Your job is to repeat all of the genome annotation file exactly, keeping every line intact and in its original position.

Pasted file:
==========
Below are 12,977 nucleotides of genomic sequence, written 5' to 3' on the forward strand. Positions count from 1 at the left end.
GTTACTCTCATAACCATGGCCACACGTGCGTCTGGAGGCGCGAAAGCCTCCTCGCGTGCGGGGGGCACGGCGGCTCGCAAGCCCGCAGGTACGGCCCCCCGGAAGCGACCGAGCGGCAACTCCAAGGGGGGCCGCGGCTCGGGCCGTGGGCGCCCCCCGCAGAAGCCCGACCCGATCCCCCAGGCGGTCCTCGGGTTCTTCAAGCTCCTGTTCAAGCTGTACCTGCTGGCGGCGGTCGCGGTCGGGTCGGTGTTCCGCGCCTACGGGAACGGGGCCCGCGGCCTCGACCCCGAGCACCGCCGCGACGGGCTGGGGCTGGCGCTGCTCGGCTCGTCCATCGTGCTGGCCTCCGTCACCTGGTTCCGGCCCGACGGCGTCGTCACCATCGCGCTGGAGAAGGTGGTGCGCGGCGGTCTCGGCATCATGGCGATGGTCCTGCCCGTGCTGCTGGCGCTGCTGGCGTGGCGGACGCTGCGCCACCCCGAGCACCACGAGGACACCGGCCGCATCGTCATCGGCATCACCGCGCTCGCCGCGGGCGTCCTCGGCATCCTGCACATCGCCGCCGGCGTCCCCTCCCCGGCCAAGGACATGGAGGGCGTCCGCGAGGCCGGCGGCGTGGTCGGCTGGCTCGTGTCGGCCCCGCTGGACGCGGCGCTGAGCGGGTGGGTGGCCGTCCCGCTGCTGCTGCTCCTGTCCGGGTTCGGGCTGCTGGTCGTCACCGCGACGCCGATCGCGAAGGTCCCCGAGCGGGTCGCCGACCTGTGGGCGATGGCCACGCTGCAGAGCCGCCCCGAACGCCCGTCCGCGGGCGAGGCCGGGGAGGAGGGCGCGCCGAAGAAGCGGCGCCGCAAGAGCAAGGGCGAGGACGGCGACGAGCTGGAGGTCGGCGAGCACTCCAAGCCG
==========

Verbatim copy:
Below are 12,977 nucleotides of genomic sequence, written 5' to 3' on the forward strand. Positions count from 1 at the left end.
GTTACTCTCATAACCATGGCCACACGTGCGTCTGGAGGCGCGAAAGCCTCCTCGCGTGCGGGGGGCACGGCGGCTCGCAAGCCCGCAGGTACGGCCCCCCGGAAGCGACCGAGCGGCAACTCCAAGGGGGGCCGCGGCTCGGGCCGTGGGCGCCCCCCGCAGAAGCCCGACCCGATCCCCCAGGCGGTCCTCGGGTTCTTCAAGCTCCTGTTCAAGCTGTACCTGCTGGCGGCGGTCGCGGTCGGGTCGGTGTTCCGCGCCTACGGGAACGGGGCCCGCGGCCTCGACCCCGAGCACCGCCGCGACGGGCTGGGGCTGGCGCTGCTCGGCTCGTCCATCGTGCTGGCCTCCGTCACCTGGTTCCGGCCCGACGGCGTCGTCACCATCGCGCTGGAGAAGGTGGTGCGCGGCGGTCTCGGCATCATGGCGATGGTCCTGCCCGTGCTGCTGGCGCTGCTGGCGTGGCGGACGCTGCGCCACCCCGAGCACCACGAGGACACCGGCCGCATCGTCATCGGCATCACCGCGCTCGCCGCGGGCGTCCTCGGCATCCTGCACATCGCCGCCGGCGTCCCCTCCCCGGCCAAGGACATGGAGGGCGTCCGCGAGGCCGGCGGCGTGGTCGGCTGGCTCGTGTCGGCCCCGCTGGACGCGGCGCTGAGCGGGTGGGTGGCCGTCCCGCTGCTGCTGCTCCTGTCCGGGTTCGGGCTGCTGGTCGTCACCGCGACGCCGATCGCGAAGGTCCCCGAGCGGGTCGCCGACCTGTGGGCGATGGCCACGCTGCAGAGCCGCCCCGAACGCCCGTCCGCGGGCGAGGCCGGGGAGGAGGGCGCGCCGAAGAAGCGGCGCCGCAAGAGCAAGGGCGAGGACGGCGACGAGCTGGAGGTCGGCGAGCACTCCAAGCCG